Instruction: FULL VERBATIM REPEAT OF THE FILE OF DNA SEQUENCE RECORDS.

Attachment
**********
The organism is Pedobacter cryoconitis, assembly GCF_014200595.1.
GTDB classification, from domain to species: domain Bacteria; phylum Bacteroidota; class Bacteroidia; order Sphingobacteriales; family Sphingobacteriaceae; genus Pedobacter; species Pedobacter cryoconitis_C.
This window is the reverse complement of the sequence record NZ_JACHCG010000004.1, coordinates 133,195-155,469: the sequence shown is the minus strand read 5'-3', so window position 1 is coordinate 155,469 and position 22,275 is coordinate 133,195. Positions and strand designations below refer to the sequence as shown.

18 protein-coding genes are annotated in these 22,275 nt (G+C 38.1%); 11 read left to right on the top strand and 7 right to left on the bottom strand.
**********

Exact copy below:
The organism is Pedobacter cryoconitis, assembly GCF_014200595.1.
GTDB classification, from domain to species: domain Bacteria; phylum Bacteroidota; class Bacteroidia; order Sphingobacteriales; family Sphingobacteriaceae; genus Pedobacter; species Pedobacter cryoconitis_C.
This window is the reverse complement of the sequence record NZ_JACHCG010000004.1, coordinates 133,195-155,469: the sequence shown is the minus strand read 5'-3', so window position 1 is coordinate 155,469 and position 22,275 is coordinate 133,195. Positions and strand designations below refer to the sequence as shown.

18 protein-coding genes are annotated in these 22,275 nt (G+C 38.1%); 11 read left to right on the top strand and 7 right to left on the bottom strand.